Many women who have late abortions had not realised they were pregnant, a study has found.
Many women failed to realise they were pregnant in the early weeks
Southampton and Kent University experts asked 883 women why they had abortions in the second trimester - between 13 and 24 weeks into the pregnancy.
The researchers say women need more information so that they realise they are pregnant much earlier.
But anti-abortion campaigners said the rights of the unborn child should take precedence.
Around 11% of abortions take place after the 12th week of pregnancy. Just over 1% of those occur after a woman is 20 weeks pregnant.
Most abortions are permitted until the 24th week, although they can be carried out later if doctors believe the baby has a severe disability or if the mother's life is at risk
The time-limit for abortions is proving increasingly controversial, as medical advances mean even very premature babies can survive.
About 190,000 abortions take place in England and Wales annually.
This study, which allowed women to give more than one reason for opting to have a late abortion, found women had not realised they were pregnant for two main reasons.
Just under 40% of women had not realised they were pregnant because they had irregular periods.
Another 31% had been using contraception, and so had not thought they could be pregnant.
And 41% said they had taken time to come to a decision about whether or not to have an abortion, delaying the procedure.
But 30% had simply not done anything once they suspected they were pregnant, with many waiting weeks to do a pregnancy test.
Half of those questioned were at least seven weeks pregnant when they were aware of their situation - a quarter were over 11 weeks pregnant.
Forty-two per cent said they had waited more than two weeks between requesting and having an abortion, and 23% waited more than three weeks, the maximum recommended by the Royal College of Obstetricians and Gynaecologists.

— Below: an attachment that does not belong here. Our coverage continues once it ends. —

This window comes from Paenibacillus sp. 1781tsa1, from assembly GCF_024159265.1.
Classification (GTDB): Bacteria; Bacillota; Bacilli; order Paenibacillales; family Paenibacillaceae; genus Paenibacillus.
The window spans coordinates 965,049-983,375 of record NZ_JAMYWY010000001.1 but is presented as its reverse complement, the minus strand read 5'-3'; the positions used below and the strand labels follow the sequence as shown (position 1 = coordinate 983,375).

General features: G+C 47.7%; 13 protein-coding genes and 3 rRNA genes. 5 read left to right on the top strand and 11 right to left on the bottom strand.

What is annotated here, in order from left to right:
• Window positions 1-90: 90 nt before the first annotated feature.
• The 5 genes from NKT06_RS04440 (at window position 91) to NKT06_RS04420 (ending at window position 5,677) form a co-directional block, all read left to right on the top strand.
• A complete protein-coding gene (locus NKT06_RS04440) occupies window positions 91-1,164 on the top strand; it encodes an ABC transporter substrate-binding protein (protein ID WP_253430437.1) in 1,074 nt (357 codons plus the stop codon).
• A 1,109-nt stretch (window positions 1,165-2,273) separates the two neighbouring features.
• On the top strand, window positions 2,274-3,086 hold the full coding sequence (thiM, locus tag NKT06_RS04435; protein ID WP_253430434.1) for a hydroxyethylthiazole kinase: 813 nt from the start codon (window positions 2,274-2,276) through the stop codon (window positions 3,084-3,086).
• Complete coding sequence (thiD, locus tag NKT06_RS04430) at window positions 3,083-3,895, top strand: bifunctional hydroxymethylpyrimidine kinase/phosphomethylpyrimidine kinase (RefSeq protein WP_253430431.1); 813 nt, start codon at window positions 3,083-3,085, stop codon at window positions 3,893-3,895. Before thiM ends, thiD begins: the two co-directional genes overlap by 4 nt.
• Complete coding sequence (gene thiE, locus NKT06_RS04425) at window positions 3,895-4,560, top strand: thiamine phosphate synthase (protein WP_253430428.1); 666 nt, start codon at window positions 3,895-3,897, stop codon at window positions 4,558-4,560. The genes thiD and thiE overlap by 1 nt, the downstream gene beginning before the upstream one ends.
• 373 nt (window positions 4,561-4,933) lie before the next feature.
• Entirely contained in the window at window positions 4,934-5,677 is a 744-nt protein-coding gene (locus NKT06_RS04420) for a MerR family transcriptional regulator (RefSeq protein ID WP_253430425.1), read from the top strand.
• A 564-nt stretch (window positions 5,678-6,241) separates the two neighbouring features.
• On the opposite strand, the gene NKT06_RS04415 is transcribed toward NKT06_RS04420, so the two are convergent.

And many women said they had concerns about what was actually involved in an abortion, which had led to them waiting before going ahead.
Dr Ellie Lee, senior lecturer in social policy at the University of Kent, who worked on the study, said: "There has been a great deal of media and public debate recently about second-trimester abortions, especially those performed at 20 weeks and over.
Dr Lee, who is also a member of the Pro-Choice Forum, said: "What has been lacking in this discussion so far is an understanding of why women have abortions at this stage.
"This means few have sought to properly address how women can be helped to terminate pregnancies earlier, and how policy makers and service providers might best think about the relevant issues for those women who seek second-trimester abortion."
She added: "If you were to reduce the upper time limit on abortion, it's arguable some women may feel rushed into a decision and may go ahead with an abortion when they would otherwise have had the baby."
Lack of knowledge
Ann Furedi, chief executive of British Pregnancy Advisory Service, which provides abortions, said: "'We frequently see women who did not know enough about their own bodies to recognise the early symptoms of pregnancy, especially if they have irregular or continuing periods, as many women do."
But a spokeswoman for the anti-abortion Alive and Kicking Campaign said: "The most significant finding in this study is that 41% of women indicated that the delay was due to indecision.
"We believe that the rights of the unborn child should take precedence over the uncertainty of the mother, an opinion that is shared by the vast majority of the public who are particularly concerned about late abortion."